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Fort York: The Last Confederate Victory in NC

By Wayne Hinshaw

For the Salisbury Post

I was asked by Ray Barber if I would like to go up and see Fort York.

My immediate answer was, “Yes. When?”

Barber is a native of New York who was drawn to Salisbury because of his interest in local history, military history and Civil War history. He  works countless volunteer hours doing historical research at the Rowan Public Library History Room. He has helped with numerous Historic Salisbury Foundation projects like the Grimes Mill cleanup and Blackmer House restoration.

Barber knows his history. He has relatives who served in the Union Army during the Civil War. He has written a book on letters a relative wrote home from the battlefields. He is a collector of Civil War uniforms and other artifacts from the war.

To set the stage for my Fort York visit with Barber, I should say that he is one of the few Rowan County volunteers who has worked with Davidson County volunteers to clean trash for the preservation of Fort York.

Fort York is on a hilltop overlooking the Yadkin River at the junction of Interstate 85 and U.S. 29 across the river from the ruins of N.C. Finishing Co. The LandTrust for Central North Carolina purchased the land and sold it to Davidson County with the hopes of opening it as a historic battleground park and adding it to the purchase of the Will-Cox Bridge that crosses the Yadkin River next to the U.S. 29 bridge.

Arriving at the 12.5-acre site with Barber, I was introduced to Lexington attorney Chris Watford, who has been heading up the cleanup efforts for Davidson County at the fort. A small group was clearing sticks and fallen limbs on this day around some of the trenches.

After a study of the map of the site,  I was excited to finally get to see what’s on top of the cliffside site. The site has been called Camp Yadkin, Fort Beauregard, York Hill Campground and Fort York.

Barber explained that the heavily wooded site was once free of trees. Now there are giant white oak trees and budding dogwoods covering the site. The fort had a system of small artillery batteries connected by rifle trenches for the infantry.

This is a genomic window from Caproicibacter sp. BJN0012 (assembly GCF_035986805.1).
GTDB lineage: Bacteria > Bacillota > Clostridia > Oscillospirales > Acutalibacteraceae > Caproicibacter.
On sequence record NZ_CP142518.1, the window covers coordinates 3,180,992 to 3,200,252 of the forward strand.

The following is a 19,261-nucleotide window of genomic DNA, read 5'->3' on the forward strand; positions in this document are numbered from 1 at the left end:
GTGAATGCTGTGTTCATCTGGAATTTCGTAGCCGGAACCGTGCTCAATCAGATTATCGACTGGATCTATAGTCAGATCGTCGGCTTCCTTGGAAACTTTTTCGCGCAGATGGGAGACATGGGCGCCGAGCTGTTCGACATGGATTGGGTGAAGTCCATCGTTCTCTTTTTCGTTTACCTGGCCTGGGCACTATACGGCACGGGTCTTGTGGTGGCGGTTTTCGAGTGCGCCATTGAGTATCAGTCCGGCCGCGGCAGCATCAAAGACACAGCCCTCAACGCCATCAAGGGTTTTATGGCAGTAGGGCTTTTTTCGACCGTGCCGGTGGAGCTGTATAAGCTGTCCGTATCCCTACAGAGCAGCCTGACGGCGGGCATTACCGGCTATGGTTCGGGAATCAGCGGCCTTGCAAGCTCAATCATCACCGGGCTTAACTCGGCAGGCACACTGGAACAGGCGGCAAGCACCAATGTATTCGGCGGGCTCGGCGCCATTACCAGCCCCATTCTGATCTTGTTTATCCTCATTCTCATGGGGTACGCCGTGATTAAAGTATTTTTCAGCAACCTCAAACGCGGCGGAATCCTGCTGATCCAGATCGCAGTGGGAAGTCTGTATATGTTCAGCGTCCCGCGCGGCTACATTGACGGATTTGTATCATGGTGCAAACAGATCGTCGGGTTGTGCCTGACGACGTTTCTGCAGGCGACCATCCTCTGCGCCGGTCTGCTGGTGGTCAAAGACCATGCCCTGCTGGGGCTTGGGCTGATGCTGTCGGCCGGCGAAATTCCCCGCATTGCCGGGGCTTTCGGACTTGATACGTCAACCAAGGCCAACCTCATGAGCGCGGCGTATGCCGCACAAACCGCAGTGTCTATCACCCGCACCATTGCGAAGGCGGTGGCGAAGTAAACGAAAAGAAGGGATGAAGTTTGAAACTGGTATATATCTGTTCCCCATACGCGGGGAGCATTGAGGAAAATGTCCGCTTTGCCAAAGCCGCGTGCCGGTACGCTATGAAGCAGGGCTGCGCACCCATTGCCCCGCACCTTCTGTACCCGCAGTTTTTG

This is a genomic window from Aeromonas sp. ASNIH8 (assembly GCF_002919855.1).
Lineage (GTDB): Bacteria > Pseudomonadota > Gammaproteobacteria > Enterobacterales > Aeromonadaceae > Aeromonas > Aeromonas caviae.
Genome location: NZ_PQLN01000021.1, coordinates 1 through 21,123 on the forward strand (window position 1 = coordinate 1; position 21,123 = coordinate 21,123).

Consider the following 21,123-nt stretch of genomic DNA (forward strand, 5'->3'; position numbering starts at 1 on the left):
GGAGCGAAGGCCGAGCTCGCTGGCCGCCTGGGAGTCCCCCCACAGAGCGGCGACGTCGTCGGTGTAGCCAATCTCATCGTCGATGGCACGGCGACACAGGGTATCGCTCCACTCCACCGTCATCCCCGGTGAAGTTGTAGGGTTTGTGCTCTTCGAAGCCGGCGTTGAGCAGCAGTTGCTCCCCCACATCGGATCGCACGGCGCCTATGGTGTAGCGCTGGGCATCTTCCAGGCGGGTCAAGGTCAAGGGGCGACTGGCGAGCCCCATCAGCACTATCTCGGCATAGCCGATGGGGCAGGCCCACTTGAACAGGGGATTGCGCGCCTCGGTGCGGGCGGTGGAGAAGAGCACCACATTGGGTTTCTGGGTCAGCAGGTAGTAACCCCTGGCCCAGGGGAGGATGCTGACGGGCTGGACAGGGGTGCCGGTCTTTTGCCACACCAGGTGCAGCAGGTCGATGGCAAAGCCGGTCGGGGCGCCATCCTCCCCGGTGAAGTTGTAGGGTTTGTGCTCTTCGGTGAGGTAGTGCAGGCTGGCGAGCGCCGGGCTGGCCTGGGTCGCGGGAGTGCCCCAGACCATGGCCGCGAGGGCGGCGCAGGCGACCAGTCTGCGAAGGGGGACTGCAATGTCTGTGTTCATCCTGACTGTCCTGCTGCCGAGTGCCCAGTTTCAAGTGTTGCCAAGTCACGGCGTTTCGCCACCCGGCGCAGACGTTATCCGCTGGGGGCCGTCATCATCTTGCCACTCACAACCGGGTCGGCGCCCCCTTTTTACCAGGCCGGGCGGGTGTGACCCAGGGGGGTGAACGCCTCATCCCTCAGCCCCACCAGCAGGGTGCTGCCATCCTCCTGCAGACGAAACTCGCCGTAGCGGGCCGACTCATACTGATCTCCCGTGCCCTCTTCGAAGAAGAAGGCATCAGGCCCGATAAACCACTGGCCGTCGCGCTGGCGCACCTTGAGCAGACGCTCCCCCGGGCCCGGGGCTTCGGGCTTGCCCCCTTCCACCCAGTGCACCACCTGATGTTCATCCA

At a fort, I expected walls, but here I was wrong. The fort has an “inner line” of 720 feet of trenches with three artillery batteries and an “outer line” of 1,155 feet of trenches and four batteries. The trenches are like large sloped ditches deep enough that a soldier could be protected from being shot.

Maybe half of the original fort has been destroyed with the building of three highways on three sides. I-85 construction eliminated part of the outer line of trenches. U.S. 29 cut through the fort like slicing a cake and taking out a big bite.  The old Salisbury Highway, which is now called Trading Ford Way, cuts between the fort and the river. That is the road that passes the old York Hill Restaurant that was destroyed by fire years ago.

Walking to the highest point in the fort, Barber says that it had 1,000 to 1,600 Confederate soldiers. No one knows for sure the exact number of men.

“Studying Fort York is like a puzzle,” Barber says. “We know the outside of the puzzle and have to try to figure out the middle part.”

We know its purpose was to defend the railroad trestle bridge over the river.

Gen. Zebulan York of Louisiana was in charge of the Confederate troops. He was an older man who had lost an arm earlier. He was nicknamed “One Wing York.”  About 600 of Gen. York’s troops were the so-called “galvanized Yankees.”  York went to the Salisbury Prison and picked out “Catholics, Irishmen and Scottish men” to help defend the railroad. York felt that these men would not be loyal to the Union since they were not born here, and they would fight for the Confederacy. His other troops were part of the Home Guards.

The original road through the camp is still the best way to walk from the upper end of the fort to the highest peak overlooking the river. The old road bed is lined with heavy forest on both sides. On the walk, there is an occasional light pole with a rusted electric box and a water faucet rising from the soil. These are the remains of the old campground, as is the rotting bathroom and shower building.

Reaching the peak of the fort, you get a wonderful view looking down on the U.S. 29 bridge, the Will-Cox Bridge, the railroad trestle, and Trading Ford Way. Across the river, the water towers of the old N.C. Finishing Plant are visible over the trees.

Looking down on the scene of the battle, it is hard to imagine no Highway 29 or Will-Cox bridge when the battle took place. During the battle, cannon balls and musket balls rained down on the Union army on the edge of the river.

Standing on the highest peak of the fort, Barber’s mind and conversation races to continue telling the story of the battle of Fort York on April 12, 1865.

Col. John K. Miller arrived from Salisbury on the Rowan County side of the river about 2 p.m. with 1,000 Union troops planning to destroy the railroad trestle. Miller’s first two scouts to arrive at the river were killed. He sent word back to Maj. Gen. Stoneman in Salisbury saying he needed the artillery, which arrived an hour or so later. After a furious 5 1/2-hour fight while losing 16 or so Union soldiers, dark was approaching. Col. Miller retreated back to Salisbury. The Union soldiers did tear up the railway rails on the Rowan side of the river, but they never reached the trestle.

“The Confederacy lost two men, we think. The war was over, and there were no reports filed with the details of the battle,” says Barber.

Thus, the Confederate troops won the last victory of the war in North Carolina, which was actually fought three days after the Civil War had ended with Gen. Robert E. Lee’s surrender at Appomattox. Neither of the armies at Fort York had received word that the war was over.



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